Through its emphasis on repetition transmogrified into incoherence, The Thin Blue Line ironically presents the content of a murder trial as fodder for pop fantasy. The connection becomes quite clear with the testimony of Emily Miller, who expresses her fondness for detective stories while making an alarming claim that death tends to follow her wherever she goes. Her explanations aren’t only illegible with regard to her placement at the scene, but they unfold as if a wholly concocted development within the mystery narratives she finds so enthralling. To this end, Morris makes no interjection. At no point is Miller’s testimony actually questioned; Morris straightforwardly reenacts her car chugging by at the alleged time she states. Nevertheless, Miller’s emphasis on hard-boiled fiction retroactively finds its way into the film through the reenactments, since noirish shadows are actually informing the case. Miller testifies to a reality forged through fiction, so Morris forges a fiction through the “truths” of reality.

Repetition without context or meaning yields a nightmare, which is precisely where The Thin Blue Line finally lands. Morris locates a growing cultural interest in simulation, which is perfectly encapsulated by a large, Dallas County map which serves as a backdrop throughout a particular police interview. Here is what troubles Morris: a sense that actual lived experience is being subordinated to reliving moments and details absent their originary moment. The film’s reenactments are this nightmare personified, where a singular instance of violence forms an inescapable prison of insanity, from which there’s no discernible exit, since the pull of pop myth precludes objective justice.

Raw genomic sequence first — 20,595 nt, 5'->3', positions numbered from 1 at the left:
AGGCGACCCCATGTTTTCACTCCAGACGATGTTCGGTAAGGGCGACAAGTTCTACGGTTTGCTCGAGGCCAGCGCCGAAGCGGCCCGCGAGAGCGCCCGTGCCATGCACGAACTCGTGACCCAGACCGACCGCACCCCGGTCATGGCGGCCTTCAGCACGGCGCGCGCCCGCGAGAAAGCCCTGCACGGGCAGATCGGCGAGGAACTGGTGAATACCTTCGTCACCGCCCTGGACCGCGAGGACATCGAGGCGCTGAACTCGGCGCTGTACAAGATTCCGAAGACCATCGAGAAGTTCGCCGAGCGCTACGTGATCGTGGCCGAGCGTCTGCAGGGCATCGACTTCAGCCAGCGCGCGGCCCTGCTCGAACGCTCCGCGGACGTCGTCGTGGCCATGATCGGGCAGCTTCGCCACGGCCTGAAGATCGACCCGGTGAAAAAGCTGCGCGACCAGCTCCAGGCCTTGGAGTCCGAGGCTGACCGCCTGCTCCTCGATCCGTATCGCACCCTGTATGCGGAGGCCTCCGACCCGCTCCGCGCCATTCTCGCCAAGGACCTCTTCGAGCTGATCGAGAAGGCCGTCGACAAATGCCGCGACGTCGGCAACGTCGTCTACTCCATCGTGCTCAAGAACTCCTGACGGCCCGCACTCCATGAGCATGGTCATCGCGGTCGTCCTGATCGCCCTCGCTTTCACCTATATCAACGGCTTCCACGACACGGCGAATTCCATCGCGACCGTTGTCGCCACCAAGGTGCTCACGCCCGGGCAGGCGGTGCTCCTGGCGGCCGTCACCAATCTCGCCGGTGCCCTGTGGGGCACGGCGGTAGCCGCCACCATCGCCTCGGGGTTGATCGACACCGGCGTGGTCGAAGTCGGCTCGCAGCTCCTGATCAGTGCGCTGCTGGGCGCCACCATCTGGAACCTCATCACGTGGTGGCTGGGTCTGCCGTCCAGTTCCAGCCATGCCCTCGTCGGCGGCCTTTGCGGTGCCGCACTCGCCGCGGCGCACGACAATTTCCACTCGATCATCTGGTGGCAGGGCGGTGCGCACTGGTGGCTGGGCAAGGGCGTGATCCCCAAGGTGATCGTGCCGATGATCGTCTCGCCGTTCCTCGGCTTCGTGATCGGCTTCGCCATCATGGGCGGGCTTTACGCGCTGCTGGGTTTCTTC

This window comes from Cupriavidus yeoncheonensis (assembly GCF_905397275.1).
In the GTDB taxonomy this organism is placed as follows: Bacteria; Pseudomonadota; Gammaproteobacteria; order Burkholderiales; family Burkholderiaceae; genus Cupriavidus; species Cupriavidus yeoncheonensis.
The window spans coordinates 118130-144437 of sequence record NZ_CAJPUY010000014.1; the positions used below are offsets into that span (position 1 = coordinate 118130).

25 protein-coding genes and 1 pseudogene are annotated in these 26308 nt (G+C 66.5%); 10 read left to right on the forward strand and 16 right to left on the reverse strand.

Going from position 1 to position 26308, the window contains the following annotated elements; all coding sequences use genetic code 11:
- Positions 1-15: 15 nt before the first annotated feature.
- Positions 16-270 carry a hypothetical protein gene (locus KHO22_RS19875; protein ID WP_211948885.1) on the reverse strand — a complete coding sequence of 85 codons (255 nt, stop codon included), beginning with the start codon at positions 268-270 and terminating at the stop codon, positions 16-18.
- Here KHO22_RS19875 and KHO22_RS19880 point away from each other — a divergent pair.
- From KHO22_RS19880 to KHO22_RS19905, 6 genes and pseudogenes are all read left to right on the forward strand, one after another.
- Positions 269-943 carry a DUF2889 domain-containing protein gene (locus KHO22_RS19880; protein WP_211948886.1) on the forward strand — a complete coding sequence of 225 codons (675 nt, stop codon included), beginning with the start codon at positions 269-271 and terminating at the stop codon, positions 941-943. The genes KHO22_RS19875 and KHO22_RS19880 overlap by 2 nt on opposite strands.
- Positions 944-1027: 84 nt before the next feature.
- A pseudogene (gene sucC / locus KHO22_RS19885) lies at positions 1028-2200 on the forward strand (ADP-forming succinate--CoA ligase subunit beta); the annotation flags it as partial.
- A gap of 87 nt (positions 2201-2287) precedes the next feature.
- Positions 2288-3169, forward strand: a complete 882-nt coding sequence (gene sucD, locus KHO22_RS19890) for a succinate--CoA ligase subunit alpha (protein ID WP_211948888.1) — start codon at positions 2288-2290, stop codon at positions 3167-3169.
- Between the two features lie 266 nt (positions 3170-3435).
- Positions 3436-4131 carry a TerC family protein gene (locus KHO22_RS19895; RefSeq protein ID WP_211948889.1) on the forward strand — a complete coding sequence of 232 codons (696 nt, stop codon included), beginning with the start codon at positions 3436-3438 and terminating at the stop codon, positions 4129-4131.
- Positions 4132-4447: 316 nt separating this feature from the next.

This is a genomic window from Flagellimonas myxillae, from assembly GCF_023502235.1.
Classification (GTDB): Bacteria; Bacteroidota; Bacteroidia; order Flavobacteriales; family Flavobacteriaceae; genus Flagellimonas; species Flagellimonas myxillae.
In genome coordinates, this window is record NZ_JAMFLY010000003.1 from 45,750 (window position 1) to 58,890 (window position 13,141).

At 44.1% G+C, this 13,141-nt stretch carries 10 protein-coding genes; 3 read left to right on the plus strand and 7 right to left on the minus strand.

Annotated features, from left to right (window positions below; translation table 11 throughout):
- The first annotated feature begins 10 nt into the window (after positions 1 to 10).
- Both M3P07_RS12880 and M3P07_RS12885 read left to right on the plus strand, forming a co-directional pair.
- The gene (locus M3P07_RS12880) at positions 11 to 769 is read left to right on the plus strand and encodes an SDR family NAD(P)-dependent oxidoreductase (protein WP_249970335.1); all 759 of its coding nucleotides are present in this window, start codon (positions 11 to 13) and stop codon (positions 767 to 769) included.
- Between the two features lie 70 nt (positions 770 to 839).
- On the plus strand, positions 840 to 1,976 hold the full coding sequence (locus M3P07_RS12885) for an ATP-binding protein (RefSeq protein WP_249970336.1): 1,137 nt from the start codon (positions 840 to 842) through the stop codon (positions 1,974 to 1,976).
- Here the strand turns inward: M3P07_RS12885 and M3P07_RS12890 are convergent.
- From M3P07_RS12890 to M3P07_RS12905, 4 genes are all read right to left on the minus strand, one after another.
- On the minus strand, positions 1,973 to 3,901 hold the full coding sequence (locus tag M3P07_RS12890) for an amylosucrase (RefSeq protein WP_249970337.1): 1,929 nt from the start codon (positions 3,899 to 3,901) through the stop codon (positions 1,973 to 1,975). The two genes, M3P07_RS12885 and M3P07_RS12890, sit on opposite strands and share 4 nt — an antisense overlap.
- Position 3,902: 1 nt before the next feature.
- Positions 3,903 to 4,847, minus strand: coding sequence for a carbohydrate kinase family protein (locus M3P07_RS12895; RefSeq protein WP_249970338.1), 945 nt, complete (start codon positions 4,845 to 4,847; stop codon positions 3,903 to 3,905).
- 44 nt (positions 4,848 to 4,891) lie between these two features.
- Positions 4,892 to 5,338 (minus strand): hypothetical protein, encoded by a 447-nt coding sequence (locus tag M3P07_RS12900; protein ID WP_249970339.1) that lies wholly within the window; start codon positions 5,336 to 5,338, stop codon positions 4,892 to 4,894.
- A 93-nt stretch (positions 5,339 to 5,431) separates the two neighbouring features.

While Morris ethically denies these trends through an avoidance of exploitation, the film necessarily espouses them, spawning the fantasy of its subjects, but intimating that the only logical end for these myths is implosion. That’s the conclusion of defense attorney Dennis White, who swears off his practice following what he perceives to be an unlawful conviction of Adams. Morris consistently returns to that lone stretch of road, which could be the blacktop from Detour or Thieves’ Highway, because that road is symbolically no less a product of those films than the construction labor that literally yielded it. The Thin Blue Line remains one of American cinema’s greatest self-flagellations, a stripped-bare plea bred of measured indignation that’s as attuned to the troubles of representation as its representations of the troubled.